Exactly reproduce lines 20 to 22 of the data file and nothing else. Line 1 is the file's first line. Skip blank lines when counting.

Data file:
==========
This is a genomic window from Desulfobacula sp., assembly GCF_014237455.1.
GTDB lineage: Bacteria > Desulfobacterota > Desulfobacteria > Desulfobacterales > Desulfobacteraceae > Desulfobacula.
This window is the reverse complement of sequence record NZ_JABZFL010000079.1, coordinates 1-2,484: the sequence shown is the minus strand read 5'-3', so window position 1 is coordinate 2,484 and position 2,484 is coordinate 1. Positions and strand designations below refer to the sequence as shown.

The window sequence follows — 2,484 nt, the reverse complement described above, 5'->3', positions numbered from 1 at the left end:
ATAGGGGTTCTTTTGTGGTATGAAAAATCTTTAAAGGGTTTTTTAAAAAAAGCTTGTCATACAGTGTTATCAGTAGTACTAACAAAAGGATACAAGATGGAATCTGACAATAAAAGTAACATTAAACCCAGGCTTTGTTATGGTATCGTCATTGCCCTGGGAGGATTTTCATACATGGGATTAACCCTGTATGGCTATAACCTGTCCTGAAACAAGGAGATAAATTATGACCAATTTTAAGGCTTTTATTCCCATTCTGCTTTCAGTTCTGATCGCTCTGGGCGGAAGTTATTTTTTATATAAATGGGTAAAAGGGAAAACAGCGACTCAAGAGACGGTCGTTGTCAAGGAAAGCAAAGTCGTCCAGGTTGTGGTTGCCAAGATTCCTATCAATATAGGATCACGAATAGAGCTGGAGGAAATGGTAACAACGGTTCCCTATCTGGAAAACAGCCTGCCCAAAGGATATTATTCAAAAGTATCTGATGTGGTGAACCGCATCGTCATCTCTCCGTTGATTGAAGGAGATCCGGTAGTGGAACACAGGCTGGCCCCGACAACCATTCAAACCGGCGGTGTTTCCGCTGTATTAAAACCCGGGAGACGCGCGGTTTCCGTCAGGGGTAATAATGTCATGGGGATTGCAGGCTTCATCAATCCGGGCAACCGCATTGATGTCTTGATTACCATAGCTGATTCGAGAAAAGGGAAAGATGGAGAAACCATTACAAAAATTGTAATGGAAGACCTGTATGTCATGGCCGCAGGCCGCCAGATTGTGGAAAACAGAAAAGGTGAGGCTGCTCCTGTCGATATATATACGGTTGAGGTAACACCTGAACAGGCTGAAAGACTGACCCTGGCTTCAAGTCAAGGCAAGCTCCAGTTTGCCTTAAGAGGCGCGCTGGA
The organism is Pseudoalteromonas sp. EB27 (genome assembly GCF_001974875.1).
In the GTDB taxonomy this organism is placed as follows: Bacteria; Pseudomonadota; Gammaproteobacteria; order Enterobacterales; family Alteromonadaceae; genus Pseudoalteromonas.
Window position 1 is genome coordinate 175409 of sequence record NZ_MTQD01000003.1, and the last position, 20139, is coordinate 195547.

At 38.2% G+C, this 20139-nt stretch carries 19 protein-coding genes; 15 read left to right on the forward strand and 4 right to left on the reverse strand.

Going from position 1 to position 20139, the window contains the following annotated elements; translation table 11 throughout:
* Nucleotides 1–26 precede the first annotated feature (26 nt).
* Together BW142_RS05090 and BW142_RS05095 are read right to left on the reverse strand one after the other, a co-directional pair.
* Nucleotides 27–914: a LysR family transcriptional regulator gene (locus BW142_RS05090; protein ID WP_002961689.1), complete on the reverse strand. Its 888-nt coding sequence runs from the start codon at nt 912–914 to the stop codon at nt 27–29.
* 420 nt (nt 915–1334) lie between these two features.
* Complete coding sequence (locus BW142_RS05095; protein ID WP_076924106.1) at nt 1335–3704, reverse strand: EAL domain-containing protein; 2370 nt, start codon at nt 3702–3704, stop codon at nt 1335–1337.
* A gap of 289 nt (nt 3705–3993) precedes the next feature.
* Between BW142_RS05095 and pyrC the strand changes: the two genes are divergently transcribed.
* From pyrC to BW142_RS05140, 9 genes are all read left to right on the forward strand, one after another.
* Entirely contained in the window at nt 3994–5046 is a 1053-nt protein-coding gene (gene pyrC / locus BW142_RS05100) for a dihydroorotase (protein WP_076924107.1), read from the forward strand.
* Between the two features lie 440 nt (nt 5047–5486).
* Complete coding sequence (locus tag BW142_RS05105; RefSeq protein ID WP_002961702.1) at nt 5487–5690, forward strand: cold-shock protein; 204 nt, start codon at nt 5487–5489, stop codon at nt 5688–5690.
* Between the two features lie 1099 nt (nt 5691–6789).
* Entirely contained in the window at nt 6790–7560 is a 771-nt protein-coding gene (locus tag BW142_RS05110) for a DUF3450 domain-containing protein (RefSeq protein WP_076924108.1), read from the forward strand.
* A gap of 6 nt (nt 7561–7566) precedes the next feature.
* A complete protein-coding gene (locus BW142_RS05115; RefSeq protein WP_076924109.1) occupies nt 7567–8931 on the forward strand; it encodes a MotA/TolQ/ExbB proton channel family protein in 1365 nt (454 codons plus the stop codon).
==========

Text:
* Between the two features lie 440 nt (nt 5047–5486).
* Complete coding sequence (locus tag BW142_RS05105; RefSeq protein ID WP_002961702.1) at nt 5487–5690, forward strand: cold-shock protein; 204 nt, start codon at nt 5487–5489, stop codon at nt 5688–5690.
* Between the two features lie 1099 nt (nt 5691–6789).